The first pill that officially allows women to menstruate once every three months, Seasonale is being positioned as a medical breakthrough – “a whole new way” for women.

But similar combinations of estrogen and progesterone have long been marketed under other brand names. Women have been avoiding bleeding by staying on traditional birth control pills for months or even years, skipping each month’s placebo doses. Even Seasonale’s makers say having a period at the end of the product’s three-month cycle serves no health purpose, but bleeding remains part of the package. It’s as if too big an advance might overwhelm women used to a narrow range of birth control options.

Nevertheless, women are grateful for the baby step forward—if not for bringing down their breakup rates, then because Seasonale is reassuring proof that the pharmaceutical industry is finally coming up with new options. After more than 40 years of traditional pills, condoms, diaphragms, and sterilization dominating the stagnant landscape of pregnancy prevention, several recently approved methods have hit the market—a chewable, spearmint-flavored birth control pill, a range of new hormonal devices, and improvements on the IUD and cervical cap. Meanwhile, the backup pills known as emergency contraception are becoming more widely available. You might even call it a revolution, if it weren’t a decade or two late in coming.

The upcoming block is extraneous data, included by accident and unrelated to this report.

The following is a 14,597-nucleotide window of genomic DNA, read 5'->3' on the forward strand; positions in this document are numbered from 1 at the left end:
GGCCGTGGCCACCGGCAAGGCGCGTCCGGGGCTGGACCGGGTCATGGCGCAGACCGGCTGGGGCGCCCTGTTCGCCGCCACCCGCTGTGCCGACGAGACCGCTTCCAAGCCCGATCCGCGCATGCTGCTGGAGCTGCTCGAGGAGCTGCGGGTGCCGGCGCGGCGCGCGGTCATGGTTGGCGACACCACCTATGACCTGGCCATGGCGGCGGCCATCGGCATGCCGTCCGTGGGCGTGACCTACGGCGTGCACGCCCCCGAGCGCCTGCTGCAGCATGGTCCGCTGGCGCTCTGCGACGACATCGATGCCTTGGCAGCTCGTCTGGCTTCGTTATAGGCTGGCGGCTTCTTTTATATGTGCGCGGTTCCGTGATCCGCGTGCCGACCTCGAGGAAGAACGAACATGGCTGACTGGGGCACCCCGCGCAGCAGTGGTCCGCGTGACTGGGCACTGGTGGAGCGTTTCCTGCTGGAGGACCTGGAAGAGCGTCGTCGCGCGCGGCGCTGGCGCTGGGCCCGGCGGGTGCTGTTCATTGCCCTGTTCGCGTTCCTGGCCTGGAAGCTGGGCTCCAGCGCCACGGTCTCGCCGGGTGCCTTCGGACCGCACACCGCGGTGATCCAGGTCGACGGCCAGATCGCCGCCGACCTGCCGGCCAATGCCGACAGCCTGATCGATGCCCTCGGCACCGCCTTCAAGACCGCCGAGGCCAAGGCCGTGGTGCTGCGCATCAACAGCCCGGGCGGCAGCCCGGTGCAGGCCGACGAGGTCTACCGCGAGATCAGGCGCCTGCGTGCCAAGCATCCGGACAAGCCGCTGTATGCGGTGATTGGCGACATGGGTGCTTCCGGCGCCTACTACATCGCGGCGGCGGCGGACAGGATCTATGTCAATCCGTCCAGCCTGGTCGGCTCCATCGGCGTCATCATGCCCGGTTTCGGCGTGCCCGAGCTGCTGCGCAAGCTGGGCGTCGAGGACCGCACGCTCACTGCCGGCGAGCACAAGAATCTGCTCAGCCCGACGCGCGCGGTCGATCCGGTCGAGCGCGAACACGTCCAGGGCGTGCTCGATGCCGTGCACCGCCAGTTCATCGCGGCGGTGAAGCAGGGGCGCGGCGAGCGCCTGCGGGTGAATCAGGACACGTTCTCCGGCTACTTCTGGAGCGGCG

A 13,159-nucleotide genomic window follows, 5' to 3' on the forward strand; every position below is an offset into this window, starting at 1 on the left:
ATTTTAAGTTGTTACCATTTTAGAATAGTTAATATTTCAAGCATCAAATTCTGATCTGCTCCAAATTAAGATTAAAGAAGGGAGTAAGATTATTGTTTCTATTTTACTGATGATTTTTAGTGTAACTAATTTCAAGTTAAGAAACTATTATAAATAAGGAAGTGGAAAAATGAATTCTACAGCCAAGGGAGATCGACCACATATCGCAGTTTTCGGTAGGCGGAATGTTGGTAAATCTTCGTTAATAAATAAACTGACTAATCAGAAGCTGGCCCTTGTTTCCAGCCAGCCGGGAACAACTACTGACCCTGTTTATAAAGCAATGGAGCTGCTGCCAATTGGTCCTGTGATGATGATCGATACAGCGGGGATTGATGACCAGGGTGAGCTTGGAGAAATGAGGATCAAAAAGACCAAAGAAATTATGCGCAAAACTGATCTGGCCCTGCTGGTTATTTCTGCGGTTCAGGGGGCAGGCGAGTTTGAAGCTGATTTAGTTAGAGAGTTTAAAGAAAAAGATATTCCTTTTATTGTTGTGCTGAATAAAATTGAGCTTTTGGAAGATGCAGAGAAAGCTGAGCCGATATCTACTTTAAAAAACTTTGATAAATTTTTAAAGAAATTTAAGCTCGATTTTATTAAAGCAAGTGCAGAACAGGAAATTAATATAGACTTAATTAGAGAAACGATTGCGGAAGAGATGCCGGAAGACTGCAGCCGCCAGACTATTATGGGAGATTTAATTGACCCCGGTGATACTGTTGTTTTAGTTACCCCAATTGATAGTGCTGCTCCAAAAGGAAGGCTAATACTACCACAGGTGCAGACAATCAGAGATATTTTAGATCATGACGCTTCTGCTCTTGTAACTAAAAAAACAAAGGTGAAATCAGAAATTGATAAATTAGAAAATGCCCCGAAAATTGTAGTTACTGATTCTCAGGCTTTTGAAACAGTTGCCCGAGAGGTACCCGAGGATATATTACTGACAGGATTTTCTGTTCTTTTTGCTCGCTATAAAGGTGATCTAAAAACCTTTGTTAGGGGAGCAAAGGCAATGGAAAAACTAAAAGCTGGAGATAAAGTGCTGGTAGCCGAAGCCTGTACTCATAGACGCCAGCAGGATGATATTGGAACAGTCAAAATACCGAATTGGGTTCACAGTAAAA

Women are embracing the advances, delayed and inadequate though they may be. “Our patients are happy with the new methods, but there’s a long way to go,” says Susan Sosa, director of clinical/surgical services at Planned Parenthood of New York City. “People are interested in easier, more convenient methods. They’d be happier if they fit their lifestyles better.”

While the pill remains the most common reversible method, especially for women in their twenties, Sosa says her young patients are still excited about a wearable patch, approved last year, which releases hormones into the blood through the skin. Once a week for three weeks, women stick a fresh square, slightly bigger than a postage stamp, on their skin (butt or stomach placement would make it least visible, though Sosa says most of her patients put it on their shoulders). While it’s more convenient than the pill, which has to be taken daily, Sosa says some complain that the patch slips around on their skin. And it comes in only one skin tone so far—a pale, peachy color that stands out on darker skin.

More here.